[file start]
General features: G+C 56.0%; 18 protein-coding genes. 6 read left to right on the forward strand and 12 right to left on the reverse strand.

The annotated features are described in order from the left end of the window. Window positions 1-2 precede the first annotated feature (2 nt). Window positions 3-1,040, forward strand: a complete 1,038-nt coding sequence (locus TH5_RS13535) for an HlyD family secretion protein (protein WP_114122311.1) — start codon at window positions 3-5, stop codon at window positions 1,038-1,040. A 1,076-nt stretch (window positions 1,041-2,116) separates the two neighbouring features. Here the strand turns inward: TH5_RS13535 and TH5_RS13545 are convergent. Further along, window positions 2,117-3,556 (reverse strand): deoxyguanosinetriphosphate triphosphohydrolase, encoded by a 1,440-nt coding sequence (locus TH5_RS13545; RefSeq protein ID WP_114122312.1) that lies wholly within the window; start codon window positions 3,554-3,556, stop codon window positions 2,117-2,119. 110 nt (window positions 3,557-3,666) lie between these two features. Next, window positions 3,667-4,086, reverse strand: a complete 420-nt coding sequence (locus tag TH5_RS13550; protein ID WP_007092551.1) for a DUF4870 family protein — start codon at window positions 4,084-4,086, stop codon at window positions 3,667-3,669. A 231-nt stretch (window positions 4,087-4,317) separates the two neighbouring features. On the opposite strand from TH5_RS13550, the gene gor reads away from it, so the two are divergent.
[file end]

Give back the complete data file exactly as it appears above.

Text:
General features: G+C 56.0%; 18 protein-coding genes. 6 read left to right on the forward strand and 12 right to left on the reverse strand.

The annotated features are described in order from the left end of the window. Window positions 1-2 precede the first annotated feature (2 nt). Window positions 3-1,040, forward strand: a complete 1,038-nt coding sequence (locus TH5_RS13535) for an HlyD family secretion protein (protein WP_114122311.1) — start codon at window positions 3-5, stop codon at window positions 1,038-1,040. A 1,076-nt stretch (window positions 1,041-2,116) separates the two neighbouring features. Here the strand turns inward: TH5_RS13535 and TH5_RS13545 are convergent. Further along, window positions 2,117-3,556 (reverse strand): deoxyguanosinetriphosphate triphosphohydrolase, encoded by a 1,440-nt coding sequence (locus TH5_RS13545; RefSeq protein ID WP_114122312.1) that lies wholly within the window; start codon window positions 3,554-3,556, stop codon window positions 2,117-2,119. 110 nt (window positions 3,557-3,666) lie between these two features. Next, window positions 3,667-4,086, reverse strand: a complete 420-nt coding sequence (locus tag TH5_RS13550; protein ID WP_007092551.1) for a DUF4870 family protein — start codon at window positions 4,084-4,086, stop codon at window positions 3,667-3,669. A 231-nt stretch (window positions 4,087-4,317) separates the two neighbouring features. On the opposite strand from TH5_RS13550, the gene gor reads away from it, so the two are divergent.